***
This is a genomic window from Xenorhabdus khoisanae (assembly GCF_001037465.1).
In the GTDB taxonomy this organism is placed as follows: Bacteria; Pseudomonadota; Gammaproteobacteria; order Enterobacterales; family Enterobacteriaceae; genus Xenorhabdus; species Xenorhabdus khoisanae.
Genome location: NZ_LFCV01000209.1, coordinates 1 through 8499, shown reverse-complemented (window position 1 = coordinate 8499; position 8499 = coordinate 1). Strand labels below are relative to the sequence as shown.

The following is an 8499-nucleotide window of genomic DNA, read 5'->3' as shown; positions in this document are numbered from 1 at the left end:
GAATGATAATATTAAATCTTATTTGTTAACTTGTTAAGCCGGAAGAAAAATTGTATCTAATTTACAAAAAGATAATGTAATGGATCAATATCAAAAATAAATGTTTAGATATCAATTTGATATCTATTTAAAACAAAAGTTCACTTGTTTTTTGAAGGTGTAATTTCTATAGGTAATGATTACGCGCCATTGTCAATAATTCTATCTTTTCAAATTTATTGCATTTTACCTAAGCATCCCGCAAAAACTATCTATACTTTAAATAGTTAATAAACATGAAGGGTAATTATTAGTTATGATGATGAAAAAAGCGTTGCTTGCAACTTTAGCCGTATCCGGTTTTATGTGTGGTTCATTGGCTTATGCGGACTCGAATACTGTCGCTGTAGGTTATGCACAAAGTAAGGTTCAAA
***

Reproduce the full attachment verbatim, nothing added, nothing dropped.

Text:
This is a genomic window from Xenorhabdus khoisanae (assembly GCF_001037465.1).
In the GTDB taxonomy this organism is placed as follows: Bacteria; Pseudomonadota; Gammaproteobacteria; order Enterobacterales; family Enterobacteriaceae; genus Xenorhabdus; species Xenorhabdus khoisanae.
Genome location: NZ_LFCV01000209.1, coordinates 1 through 8499, shown reverse-complemented (window position 1 = coordinate 8499; position 8499 = coordinate 1). Strand labels below are relative to the sequence as shown.

The following is an 8499-nucleotide window of genomic DNA, read 5'->3' as shown; positions in this document are numbered from 1 at the left end:
GAATGATAATATTAAATCTTATTTGTTAACTTGTTAAGCCGGAAGAAAAATTGTATCTAATTTACAAAAAGATAATGTAATGGATCAATATCAAAAATAAATGTTTAGATATCAATTTGATATCTATTTAAAACAAAAGTTCACTTGTTTTTTGAAGGTGTAATTTCTATAGGTAATGATTACGCGCCATTGTCAATAATTCTATCTTTTCAAATTTATTGCATTTTACCTAAGCATCCCGCAAAAACTATCTATACTTTAAATAGTTAATAAACATGAAGGGTAATTATTAGTTATGATGATGAAAAAAGCGTTGCTTGCAACTTTAGCCGTATCCGGTTTTATGTGTGGTTCATTGGCTTATGCGGACTCGAATACTGTCGCTGTAGGTTATGCACAAAGTAAGGTTCAAA